Child custody disputes can be a source of significant stress and tension during and after the divorce. Some parents can have a good enough relationship to settle issues privately. But sometimes, these conflicts can escalate, warranting families to seek legal options. Going to court for child custody and visitation issues can quickly exhaust family resources, making out-of-court remedies preferable. If you and your former spouse encounter a similar scenario, you may take the suit affecting the parent-child relationship (SAPCR) case through arbitration or mediation.
An SAPCR case is the usual legal action for addressing any legal issue involving parent-child relationships. Various parties, such as parents, legal guardians and relevant government entities, can bring about this case.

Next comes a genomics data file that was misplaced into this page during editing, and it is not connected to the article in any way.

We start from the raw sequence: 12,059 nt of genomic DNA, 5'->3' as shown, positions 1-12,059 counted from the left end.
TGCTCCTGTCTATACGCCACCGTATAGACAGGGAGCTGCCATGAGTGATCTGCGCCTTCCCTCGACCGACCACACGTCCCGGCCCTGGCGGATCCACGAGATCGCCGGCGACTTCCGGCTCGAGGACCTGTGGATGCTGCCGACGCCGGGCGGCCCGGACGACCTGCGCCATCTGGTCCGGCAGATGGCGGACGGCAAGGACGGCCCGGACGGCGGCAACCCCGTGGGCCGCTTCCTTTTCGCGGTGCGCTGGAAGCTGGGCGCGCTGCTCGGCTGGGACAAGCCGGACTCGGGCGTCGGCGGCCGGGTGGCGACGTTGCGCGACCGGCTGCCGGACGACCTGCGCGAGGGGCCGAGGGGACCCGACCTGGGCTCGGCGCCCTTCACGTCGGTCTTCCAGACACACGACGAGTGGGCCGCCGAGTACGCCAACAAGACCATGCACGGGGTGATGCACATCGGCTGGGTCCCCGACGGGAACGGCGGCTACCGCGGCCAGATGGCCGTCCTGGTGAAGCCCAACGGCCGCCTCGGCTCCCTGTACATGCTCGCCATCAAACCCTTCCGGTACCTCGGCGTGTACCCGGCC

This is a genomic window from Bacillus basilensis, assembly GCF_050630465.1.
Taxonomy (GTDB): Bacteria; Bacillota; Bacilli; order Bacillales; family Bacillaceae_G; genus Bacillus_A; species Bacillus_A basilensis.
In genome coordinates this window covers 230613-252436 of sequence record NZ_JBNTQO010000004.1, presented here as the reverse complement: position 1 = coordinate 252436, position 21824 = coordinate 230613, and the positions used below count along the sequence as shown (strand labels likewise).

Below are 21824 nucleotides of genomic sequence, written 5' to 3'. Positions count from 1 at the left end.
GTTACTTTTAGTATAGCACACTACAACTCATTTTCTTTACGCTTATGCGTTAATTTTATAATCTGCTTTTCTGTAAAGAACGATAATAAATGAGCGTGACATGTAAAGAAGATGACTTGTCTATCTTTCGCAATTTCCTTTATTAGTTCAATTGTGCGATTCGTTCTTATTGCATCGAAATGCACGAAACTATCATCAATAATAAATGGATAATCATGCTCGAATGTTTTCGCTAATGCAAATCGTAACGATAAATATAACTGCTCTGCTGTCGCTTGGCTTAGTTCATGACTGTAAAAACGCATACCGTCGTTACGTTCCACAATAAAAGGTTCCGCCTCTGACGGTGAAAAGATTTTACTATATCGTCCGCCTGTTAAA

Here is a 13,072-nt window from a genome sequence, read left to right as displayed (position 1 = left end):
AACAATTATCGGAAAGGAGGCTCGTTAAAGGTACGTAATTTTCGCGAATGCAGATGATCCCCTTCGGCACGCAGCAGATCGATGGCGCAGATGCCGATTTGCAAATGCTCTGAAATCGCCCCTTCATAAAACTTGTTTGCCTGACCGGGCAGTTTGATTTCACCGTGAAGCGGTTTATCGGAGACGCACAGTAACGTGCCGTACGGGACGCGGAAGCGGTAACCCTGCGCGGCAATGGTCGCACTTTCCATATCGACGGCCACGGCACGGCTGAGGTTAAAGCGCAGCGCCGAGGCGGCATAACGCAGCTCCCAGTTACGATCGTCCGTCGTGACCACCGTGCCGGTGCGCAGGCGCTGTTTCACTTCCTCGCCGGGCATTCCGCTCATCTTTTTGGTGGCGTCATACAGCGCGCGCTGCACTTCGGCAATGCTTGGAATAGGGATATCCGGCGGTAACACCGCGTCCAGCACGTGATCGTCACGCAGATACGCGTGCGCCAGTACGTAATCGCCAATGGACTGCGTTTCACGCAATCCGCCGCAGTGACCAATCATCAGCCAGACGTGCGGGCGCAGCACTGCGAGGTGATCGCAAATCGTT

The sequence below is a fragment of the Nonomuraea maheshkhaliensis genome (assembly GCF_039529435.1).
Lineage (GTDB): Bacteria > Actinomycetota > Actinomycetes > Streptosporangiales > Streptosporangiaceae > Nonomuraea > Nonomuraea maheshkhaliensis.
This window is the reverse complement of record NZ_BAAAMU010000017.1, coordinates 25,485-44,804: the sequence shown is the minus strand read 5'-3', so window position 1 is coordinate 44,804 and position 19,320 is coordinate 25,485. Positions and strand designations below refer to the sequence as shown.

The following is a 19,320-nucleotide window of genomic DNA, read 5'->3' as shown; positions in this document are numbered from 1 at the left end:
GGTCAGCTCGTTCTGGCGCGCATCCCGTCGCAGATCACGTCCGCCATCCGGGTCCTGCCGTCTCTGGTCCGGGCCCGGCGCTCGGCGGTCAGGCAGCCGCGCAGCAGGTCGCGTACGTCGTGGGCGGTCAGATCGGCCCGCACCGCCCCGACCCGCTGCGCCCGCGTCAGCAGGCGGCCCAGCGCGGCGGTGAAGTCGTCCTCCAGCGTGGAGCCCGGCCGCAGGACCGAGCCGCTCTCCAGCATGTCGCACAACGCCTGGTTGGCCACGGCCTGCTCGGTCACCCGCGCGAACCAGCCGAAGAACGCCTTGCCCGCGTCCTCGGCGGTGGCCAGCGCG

Resolving issues out of court
In some instances, the court can refer a SAPCR case for arbitration. The outcome of this process is legally binding, but there can be exceptions if the results are not in the child’s best interests. If you and your former spouse permit it, you can choose to undergo mediation instead. The court can also recommend this option, depending on the circumstances.
The output of this process is a mediated settlement agreement, which can also be binding after meeting specific conditions. Before this agreement can be enforceable, it usually requires irrevocable statements, signatures of involved parties and signatures of other people who took part in or witnessed the process, such as the parents’ attorneys.
Deciding between out-of-court options
Choosing between legal remedies can significantly depend on the parents’ preferences. The court can have a say in the selection, but what happens next can hinge on each party’s willingness to proceed. When determining how to resolve child custody issues, it is best to seek legal guidance. Doing so can help you and your former spouse choose an option considering the entire family’s needs.